MFC – we are working on a huge update to MFC that should knock your socks off.  I can’t tell you too much right now, but this is closer than you might thing <g>.

Intriguing, since with ATL and then the whole .NET thing, including managed C++ and C++/CLI, I’d assumed that MFC was all-but deprecated.

I can see the value of this for maintaining existing projects, but for new ones? I like this comment by Dan Shappir:

The only reason I can see for doing significant UI development in C++ is for cross-platform support, and in that case I would probably choose Qt.

Actually I can think of a few other reasons, such as performance and compatibility with older versions of Windows, but then again why not use Delphi?

Talking of Delphi, it’s interesting that according to Shappir’s post referenced above, Microsoft’s Visual C++ team had similar feedback to Borland/Codegear:

Damien Watkins, a Program Manager on the Visual C++ team, stated quite frankly that the feedback they have received from C++ developers is that they prefer to use C# for developing managed code for .NET. So what is the new positioning for C++? Apparently it’s:

  • A strong emphasis on developing unmanaged, native applications
  • Tool for achieving interop between existing native code and new managed code

I guess this ties in with renewed investment in MFC.

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27 steps to download 2 documents – what happened to usability?

Robert Flaming has posted details of the 27 steps it took him to sign up for the Windows Installer 4.5 beta, though in the end he was only able to download two Word documents.

Perhaps it is not quite as bad as it sounds – several steps to get past IE’s download warning, for example – but even so, it is a neat illustration of the torture sometimes inflicted on users who want to accomplish a rather simple task.

How many potential applicants will give up part way through? Quite a lot, I’d have thought. Then again, perhaps this is a test of suitability for the intricate and confusing world of the Windows Installer.

Tip of the day: Robocopy is in Vista

What’s Robocopy? It’s a command-line utility that is part of the resource kit for earlier versions of Windows (so non-Vista users are not left out). It should be called “Sane copy”, because by and large it does the obvious thing, whereas most copy utilities do the non-obvious thing. For example, let’s say you have a directory full of files on your desktop PC, and you want to back them up to another drive. So far, nothing special. A few days later, you want to do the same thing again. Most copy utilities will start asking questions about whether you want to merge folders, overwrite files, and so on. Going through this file by file is impossibly tedious, so you’ll probably ask for the whole lot to be overwritten. Now your very smart computer churns away (if there is a lot to copy) replacing perfectly good existing files with new copies, for the sake of just a few files that have actually changed. What you really want is to copy only those files that have been changed or added.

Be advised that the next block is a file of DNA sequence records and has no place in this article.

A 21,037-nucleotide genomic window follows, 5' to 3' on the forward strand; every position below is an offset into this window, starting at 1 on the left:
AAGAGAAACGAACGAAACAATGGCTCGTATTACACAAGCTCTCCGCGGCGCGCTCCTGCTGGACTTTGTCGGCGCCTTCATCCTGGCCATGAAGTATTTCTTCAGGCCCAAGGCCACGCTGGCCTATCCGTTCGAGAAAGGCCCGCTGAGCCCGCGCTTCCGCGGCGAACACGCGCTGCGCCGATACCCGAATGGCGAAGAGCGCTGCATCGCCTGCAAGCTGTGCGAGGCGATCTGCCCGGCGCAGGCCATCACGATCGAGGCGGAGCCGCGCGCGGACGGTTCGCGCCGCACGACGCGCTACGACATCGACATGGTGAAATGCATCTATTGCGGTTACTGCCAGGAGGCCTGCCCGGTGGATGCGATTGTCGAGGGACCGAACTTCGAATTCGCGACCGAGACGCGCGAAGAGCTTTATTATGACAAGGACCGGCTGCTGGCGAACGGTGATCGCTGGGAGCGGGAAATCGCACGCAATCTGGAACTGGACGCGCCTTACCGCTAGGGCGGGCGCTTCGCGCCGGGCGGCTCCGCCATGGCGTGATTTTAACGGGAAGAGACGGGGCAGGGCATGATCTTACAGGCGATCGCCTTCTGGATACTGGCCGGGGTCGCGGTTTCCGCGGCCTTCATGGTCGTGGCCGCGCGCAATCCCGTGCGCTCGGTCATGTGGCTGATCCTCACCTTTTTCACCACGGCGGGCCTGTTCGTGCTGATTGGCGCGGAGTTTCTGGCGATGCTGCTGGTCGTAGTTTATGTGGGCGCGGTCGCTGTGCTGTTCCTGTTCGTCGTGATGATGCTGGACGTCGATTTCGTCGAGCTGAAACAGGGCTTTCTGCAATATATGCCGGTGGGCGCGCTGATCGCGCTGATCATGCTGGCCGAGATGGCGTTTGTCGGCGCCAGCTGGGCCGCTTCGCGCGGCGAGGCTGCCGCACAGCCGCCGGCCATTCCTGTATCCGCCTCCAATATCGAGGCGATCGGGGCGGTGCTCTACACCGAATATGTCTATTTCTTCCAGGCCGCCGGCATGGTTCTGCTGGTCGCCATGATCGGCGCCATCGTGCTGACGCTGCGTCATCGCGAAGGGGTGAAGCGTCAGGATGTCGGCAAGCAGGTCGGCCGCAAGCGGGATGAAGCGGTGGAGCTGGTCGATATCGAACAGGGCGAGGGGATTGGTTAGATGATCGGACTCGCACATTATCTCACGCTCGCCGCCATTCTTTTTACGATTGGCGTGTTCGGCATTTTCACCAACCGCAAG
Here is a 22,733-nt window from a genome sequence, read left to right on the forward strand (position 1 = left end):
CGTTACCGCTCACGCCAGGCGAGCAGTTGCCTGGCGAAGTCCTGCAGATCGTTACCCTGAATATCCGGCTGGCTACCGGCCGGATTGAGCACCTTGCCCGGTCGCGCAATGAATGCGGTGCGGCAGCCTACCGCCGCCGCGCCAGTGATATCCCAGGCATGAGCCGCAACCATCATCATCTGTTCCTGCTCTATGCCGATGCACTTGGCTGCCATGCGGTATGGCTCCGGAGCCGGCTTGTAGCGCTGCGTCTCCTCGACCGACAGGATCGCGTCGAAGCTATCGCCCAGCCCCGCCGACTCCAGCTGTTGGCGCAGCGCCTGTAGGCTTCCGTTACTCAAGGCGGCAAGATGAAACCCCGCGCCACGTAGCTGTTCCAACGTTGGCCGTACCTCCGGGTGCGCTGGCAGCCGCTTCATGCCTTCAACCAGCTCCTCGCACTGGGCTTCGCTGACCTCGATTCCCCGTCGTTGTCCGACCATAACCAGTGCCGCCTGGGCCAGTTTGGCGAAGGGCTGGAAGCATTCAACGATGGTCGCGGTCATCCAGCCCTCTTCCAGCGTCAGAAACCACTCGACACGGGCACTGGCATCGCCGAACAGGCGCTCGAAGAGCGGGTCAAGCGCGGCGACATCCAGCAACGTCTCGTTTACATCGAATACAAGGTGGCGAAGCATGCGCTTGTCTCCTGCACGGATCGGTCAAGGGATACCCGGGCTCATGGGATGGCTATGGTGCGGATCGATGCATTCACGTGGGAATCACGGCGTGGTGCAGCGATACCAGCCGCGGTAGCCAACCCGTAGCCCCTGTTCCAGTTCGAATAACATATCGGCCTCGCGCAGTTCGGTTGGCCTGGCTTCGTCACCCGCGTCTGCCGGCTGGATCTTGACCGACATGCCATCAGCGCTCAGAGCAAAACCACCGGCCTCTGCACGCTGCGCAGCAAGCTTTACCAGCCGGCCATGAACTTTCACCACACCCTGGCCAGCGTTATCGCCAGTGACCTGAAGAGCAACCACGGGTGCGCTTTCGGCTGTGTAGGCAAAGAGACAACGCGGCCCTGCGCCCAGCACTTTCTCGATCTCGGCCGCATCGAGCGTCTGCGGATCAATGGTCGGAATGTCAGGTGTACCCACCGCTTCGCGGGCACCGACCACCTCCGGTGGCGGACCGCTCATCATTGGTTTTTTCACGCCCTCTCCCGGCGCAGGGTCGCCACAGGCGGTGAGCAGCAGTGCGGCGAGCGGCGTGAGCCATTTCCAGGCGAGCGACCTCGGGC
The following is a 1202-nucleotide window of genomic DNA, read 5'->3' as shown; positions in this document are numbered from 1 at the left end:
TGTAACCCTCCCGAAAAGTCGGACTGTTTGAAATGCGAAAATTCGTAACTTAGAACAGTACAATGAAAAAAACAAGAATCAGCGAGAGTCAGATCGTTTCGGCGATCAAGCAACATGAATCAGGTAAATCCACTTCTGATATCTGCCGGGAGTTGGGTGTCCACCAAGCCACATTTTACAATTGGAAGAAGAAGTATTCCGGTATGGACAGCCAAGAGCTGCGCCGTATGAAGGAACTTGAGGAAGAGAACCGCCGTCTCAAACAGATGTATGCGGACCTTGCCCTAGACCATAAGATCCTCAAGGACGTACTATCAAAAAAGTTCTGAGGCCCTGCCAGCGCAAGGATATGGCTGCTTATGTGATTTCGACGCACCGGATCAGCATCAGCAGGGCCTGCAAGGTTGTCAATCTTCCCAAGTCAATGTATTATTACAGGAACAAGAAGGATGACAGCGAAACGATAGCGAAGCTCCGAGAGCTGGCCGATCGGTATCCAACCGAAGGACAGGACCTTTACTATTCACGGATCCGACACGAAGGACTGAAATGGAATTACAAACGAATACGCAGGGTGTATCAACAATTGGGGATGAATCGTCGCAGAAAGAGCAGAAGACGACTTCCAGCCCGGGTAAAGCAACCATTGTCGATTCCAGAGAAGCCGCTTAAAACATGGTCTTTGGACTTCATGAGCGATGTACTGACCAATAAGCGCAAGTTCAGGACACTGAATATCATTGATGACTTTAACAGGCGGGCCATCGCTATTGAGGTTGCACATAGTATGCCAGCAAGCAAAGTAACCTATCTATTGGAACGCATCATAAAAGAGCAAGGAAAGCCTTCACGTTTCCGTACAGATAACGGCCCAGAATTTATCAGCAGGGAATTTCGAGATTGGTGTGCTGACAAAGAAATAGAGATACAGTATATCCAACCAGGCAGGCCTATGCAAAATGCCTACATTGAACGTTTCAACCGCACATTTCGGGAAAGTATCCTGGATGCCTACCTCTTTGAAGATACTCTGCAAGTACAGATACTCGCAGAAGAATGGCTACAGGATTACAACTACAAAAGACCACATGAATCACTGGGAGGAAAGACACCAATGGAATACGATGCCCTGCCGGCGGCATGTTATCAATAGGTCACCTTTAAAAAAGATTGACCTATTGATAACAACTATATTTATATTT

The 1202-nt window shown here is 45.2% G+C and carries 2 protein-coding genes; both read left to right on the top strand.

Enter Robocopy. Open a command prompt and type:

robocopy c:\mysourcedir d:\mytargetdir /e

The /e switch asks for all subdirectories to be copied, even if they are empty. Robocopy will only copy the changed files, and gives you a report showing how many files were copied and how many were skipped.

There is one possible flaw in this arrangement. If you deleted a file from the source folder, then copy it over an existing backup, the target folder will still contain the old file. This might not be what you want, especially if you are a developer and this is source code. Old files hanging around are a bad idea. Robocopy has an answer for this too:

robocopy c:\mysourcedir d:\mytargetdir /mir

This switch asks for targetdir to be a mirror of sourcedir, which means files in the target which no longer exist in the source will be deleted. No fuss. Obviously this presumes that you want them deleted. Disclaimer: don’t blame me if this is not the case.

If you can’t hack the command line, there’s a Robocopy GUI you can download. Follow the link and download the UtilitySpotlight2006 exe at the top of the page. This is a geeky GUI but has some neat time-saving features.